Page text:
Story by Colleen Hawkes
Photography by Michel Arnaud
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Sophisticated apartment interior in Manhattan
Opportunities to extend an apartment are rare, so when the owners of this unit saw that an adjoining studio was on the market they were quick to snap it up.
In Manhattan, where every square foot counts, it was a fortuitous move – walls were knocked down to create a much more spacious, open-plan living area that's perfect for entertaining.
The owners contracted the team from Coffinier Ku Design to oversee the project, which involved extensive remodeling and a completely new interior design.
Designer Ed Ku says the couple, who work in the media, love to entertain.
"It was important to create an interior that would be glamorous and fun, but at the same time very relaxing and calm. That's why we decided to work with a palette of soft grays, silvers and purple. People are inclined to think purple is such a strong accent color, but it really works as a neutral."
Ku says the palette also provides a harmonious link with the large leafy terrace and the cityscape beyond – the colors of the sky and buildings blend with the interior.
For a neutral background, walls and ceilings are painted in a soft white, and the engineered wood flooring features wide planks of Belgian oak stained in a light gray.
A custom sofa creates a centerpiece – its curved asymmetrical shape introducing a lively, unexpected note to the interior. Architect Etienne Coffinier says the sofa was designed to suit both clients, one of whom is considerably taller than the other.
"The owners said they had found it hard to find a sofa that would suit both of them. We made this sofa to be much deeper at one end than the other, so it is a perfect fit for them both.
"To complement the curves of the sofa, we designed a coffee table with rounded ends. This appears to float off the floor, thanks to a transparent Lucite core. It is also practical – magazines can be stacked tidily beneath the top."
The sofa is teamed with a Donghia armchair upholstered in a Cowtan & Tout fabric, and a black leather chair, which is one of the few existing furniture pieces kept in the remodel. Two Saarinen end tables were also existing, but have been restored.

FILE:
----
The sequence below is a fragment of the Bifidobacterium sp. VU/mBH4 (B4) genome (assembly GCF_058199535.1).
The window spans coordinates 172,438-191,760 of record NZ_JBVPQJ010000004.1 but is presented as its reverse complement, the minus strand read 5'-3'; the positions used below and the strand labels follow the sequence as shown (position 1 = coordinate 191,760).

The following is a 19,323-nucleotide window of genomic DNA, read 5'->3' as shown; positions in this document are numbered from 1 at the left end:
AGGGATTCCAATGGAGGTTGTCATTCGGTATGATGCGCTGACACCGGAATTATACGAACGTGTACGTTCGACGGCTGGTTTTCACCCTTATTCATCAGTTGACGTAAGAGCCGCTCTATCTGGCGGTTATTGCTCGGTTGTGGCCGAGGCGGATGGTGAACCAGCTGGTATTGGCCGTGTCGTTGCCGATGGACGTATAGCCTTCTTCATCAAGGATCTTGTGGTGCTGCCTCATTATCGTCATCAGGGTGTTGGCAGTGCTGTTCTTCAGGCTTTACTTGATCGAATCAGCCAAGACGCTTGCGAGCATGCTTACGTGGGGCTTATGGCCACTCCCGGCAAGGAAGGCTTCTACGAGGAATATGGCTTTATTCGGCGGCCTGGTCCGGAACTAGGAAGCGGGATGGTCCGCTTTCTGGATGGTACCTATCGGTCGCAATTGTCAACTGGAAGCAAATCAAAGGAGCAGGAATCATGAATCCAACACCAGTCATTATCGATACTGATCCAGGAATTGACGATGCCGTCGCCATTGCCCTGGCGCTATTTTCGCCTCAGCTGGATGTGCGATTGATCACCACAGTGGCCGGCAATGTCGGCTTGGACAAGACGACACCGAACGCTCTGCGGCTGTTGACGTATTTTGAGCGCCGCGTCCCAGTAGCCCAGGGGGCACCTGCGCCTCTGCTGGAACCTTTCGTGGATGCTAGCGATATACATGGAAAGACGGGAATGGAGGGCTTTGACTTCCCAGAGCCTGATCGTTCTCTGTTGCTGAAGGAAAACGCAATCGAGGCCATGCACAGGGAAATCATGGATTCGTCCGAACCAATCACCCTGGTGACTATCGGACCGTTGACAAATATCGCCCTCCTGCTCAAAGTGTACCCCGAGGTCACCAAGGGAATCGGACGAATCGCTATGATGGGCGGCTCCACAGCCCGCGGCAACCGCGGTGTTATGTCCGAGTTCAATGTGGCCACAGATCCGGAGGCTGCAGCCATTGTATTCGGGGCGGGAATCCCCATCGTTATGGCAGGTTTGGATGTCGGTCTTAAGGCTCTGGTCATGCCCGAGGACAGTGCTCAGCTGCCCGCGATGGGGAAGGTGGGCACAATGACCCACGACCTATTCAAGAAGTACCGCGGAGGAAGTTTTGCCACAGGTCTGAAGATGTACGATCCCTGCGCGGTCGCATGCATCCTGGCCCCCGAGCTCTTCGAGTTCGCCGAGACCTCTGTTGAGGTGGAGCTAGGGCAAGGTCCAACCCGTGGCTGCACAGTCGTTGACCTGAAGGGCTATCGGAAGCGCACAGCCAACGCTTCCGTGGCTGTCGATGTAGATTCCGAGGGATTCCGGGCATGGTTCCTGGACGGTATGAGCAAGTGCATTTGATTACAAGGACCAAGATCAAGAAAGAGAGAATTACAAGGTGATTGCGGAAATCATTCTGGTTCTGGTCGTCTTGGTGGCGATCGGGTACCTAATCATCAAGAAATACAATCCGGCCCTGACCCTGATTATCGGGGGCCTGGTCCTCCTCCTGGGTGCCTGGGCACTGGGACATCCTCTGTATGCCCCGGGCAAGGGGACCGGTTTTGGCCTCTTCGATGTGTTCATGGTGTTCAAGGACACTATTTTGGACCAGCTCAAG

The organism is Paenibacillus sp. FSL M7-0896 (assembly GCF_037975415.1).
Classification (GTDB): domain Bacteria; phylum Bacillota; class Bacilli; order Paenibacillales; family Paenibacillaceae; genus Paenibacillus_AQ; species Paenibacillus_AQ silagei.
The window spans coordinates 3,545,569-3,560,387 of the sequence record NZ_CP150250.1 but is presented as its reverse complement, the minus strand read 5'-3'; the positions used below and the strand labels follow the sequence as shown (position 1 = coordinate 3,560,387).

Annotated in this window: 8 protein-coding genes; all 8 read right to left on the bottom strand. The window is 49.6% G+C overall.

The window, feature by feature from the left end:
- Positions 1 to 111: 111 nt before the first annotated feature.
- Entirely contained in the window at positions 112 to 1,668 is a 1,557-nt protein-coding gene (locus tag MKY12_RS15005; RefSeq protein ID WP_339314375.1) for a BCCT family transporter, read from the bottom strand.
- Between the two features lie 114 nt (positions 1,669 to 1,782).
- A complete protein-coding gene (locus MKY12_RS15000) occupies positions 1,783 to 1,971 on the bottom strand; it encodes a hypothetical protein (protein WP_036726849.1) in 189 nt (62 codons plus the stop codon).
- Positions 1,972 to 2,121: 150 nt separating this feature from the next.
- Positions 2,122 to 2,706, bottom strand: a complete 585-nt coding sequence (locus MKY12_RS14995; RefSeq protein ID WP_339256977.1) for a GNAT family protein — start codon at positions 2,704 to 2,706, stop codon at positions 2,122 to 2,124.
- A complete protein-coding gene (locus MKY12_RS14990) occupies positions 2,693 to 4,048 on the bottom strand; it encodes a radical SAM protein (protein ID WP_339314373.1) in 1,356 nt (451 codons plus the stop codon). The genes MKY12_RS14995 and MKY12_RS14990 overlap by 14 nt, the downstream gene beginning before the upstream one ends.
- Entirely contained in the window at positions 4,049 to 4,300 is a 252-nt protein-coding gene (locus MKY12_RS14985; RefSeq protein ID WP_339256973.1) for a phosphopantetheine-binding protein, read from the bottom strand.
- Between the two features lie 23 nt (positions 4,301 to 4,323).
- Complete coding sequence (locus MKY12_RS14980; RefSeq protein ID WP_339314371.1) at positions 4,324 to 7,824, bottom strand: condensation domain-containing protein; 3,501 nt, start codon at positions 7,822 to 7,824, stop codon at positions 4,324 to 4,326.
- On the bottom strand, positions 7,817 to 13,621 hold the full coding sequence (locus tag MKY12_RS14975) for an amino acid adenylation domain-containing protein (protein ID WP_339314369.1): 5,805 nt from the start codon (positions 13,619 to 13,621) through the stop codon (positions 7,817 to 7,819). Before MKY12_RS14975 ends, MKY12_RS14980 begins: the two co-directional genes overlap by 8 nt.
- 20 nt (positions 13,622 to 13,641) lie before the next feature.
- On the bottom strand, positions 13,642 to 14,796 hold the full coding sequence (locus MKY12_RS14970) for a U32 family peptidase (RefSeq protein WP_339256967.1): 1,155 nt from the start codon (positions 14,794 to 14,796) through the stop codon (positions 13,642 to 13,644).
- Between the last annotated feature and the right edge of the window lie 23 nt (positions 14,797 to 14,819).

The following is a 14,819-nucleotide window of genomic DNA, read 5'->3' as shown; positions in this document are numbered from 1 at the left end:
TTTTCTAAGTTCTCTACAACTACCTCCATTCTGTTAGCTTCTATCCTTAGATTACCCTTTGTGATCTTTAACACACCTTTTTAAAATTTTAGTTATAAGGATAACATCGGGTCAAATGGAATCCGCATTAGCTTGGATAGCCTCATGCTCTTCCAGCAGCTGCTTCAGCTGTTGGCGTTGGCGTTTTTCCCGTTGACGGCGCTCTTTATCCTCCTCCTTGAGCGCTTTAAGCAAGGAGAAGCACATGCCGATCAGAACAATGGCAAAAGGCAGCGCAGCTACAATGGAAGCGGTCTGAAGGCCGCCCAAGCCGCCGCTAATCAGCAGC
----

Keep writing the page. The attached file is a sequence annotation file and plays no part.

A den occupies the other end of the living area. Here, the furnishings are darker to reinforce a sense of intimacy. The walls are covered in Ultra-suede, and the large partners' desk features cerused wood with a purple leather insert.
"Because the ceilings are rather low, we chose to create distinct horizontal lines," says Ku. "In the den, a band of cerused wood runs along the top of the bookshelves, right around to the living room. This creates a better sense of height. To help lighten the space, the shelves themselves are transparent Lucite.
"We limited the material palette, as it is not a large space – the cerused wood reappears in several places. The two custom-designed area rugs are also linked visually. The purple and gray colorway of the geometric pattern in the living room rug is reversed on the rug in the den."
The extra space created by joining the two apartments provided room for a new bar/breakfast area where the owners' original kitchen once stood. This also features cerused wood cabinetry. Two illuminated mirror-backed shelving niches for glassware can be hidden by doors if required. There is also a sink area with a glittering glass mosaic backsplash.
"The main challenge for the bar area was the fact that we couldn't move the position of the light fixture," says Coffinier. "So we came up with a novel solution – we spider-stretched the 14-7 Pendant light so that the bulbs drop down directly over the bar."
Ku and Coffinier created a new kitchen, which utilizes plumbing services provided for the former studio kitchen. High-gloss lacquered cabinetry in blue-tinged white is teamed with glass countertops and a glass mosaic backsplash similar to the one in the bar.
"Although not large, the kitchen is equipped with everything the owners need and provides plenty of work space," says Ku.
First published date: 31 January 2014
More news from Trends
|Architect||Etienne Coffinier, Coffinier Ku Design (New York)|
|Interior designer||Etienne Coffinier and Ed Ku, Coffinier Ku Design|
|Builder and cabinet company||Fanuka|
|Lighting||Dining sconces from Objet Insolite; glass table lamps from Hinson; 14-7 Pendant from Y Lighting|
|Flooring||Tournai engineered wood from Montaigne Collection by Exquisite Surfaces; Microcemento by Porcelanosa in kitchen|
|Custom area rugs||Stark|
|Wallcoverings||Lowland Ultrasuede by Wolf-Gordon|
|Paints and varnishes||Benjamin Moore|
|Dining furniture||Table by Tucker Robbins; chairs by Martin Battrud|
|Coffee table||Coffinier Ku Design, built by WC Woodworking and Plexi-Craft|
|Bar stools and bed||Coffinier Ku Design, built by Munrod|
|Sofa and metal ottoman||Coffinier Ku Design, built by Upholstery Unlimited|
|End tables||Strawser & Smith|
|Countertops||Glass Thassos product by ProDesign|
|Cooktop, ventilation and oven||Wolf|